A local op-ed in the Johnson City Press is a blunt response to charter supporters.

The Digital Gap Between Rich and Poor Kids Is Not What We Expected 

Nellie Bowles in the NYT says that one group will be taught by humans, and one by screens. Take a wild guess at which is which.


Dahlia Lithwick: Who Is Responsible for the Epidemic of Hate Crimes? | Diane Ravitch's blog

Dahlia Lithwick: Who Is Responsible for the Epidemic of Hate Crimes? | Diane Ravitch's blog

Dahlia Lithwick: Who Is Responsible for the Epidemic of Hate Crimes?

We have been told over and over that we are not to take this President literally, or seriously, or jokingly, or truthfully, even though he daily shows his supporters who he is, and they not only believe in him, they quite literally believe him. For too long we have been trapped in a cycle of figuring out how to talk about a president who is neither truthful nor presidential, who cheerfully labels Democrats as “evil” and gleefully leads chants about locking up the very people who were the recipients of bombs at their homes. How does one even begin to explain to one’s children what it means that the president denounces violence and division as he foments both, on an hourly basis? Perhaps we can look to Florida for a tip. Last week the state’s gubernatorial candidate Andrew Gillum said that because Neo Nazis and white supremacists were supporting and campaigning for and contributing to his opponent Ron DeSantis, perhaps it was time to stop talking about causation entirely. “I’m not calling Mr. DeSantis a racist,” he said. “I’m simply saying the racists believe he’s a racist.”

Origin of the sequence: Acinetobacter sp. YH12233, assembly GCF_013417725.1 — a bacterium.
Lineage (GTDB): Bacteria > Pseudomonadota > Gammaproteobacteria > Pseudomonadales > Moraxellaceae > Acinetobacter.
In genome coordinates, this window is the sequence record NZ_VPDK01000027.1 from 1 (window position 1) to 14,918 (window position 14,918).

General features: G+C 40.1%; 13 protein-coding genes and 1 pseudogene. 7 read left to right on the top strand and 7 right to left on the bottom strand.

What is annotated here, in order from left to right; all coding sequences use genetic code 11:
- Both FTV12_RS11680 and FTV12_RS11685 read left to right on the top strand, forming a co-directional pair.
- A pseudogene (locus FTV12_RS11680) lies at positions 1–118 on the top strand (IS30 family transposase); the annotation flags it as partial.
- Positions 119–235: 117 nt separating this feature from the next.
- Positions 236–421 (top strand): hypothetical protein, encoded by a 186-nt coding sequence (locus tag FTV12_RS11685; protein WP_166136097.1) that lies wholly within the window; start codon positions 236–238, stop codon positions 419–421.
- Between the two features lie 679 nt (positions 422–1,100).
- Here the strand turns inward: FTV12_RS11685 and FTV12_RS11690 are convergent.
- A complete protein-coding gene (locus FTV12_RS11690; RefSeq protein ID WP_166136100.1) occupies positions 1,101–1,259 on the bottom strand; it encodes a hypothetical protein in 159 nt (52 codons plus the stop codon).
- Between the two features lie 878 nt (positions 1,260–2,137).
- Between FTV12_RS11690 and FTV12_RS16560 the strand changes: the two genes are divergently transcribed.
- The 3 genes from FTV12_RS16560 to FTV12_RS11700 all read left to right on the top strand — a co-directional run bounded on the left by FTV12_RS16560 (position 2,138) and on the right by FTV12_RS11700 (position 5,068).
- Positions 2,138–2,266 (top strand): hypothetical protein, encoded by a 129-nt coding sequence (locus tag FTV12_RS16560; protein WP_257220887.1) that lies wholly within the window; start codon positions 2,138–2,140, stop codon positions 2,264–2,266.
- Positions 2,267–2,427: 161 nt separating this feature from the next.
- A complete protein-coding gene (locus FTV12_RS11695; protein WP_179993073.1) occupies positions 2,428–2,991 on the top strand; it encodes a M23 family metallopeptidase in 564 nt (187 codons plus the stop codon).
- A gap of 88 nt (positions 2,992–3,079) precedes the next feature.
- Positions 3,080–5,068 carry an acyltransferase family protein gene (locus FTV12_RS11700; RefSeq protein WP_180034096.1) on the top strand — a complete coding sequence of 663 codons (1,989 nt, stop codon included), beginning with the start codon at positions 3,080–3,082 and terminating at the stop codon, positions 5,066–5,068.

The formulation is useful because it reframes a pointless debate about what leaders’ dog whistles really mean into a debate about what their followers end up believing. If what is said no longer matters, we can perhaps still evaluate what is heard. In the current ontological meltdown, there is no point in debating what leaders actually mean—they are affirmatively telling us that they lie constantly—but what we can and should focus on is what kind of people they ask their followers to be. Do they ask their adherents and admirers to see the best in others? Do they ask them to find common ground?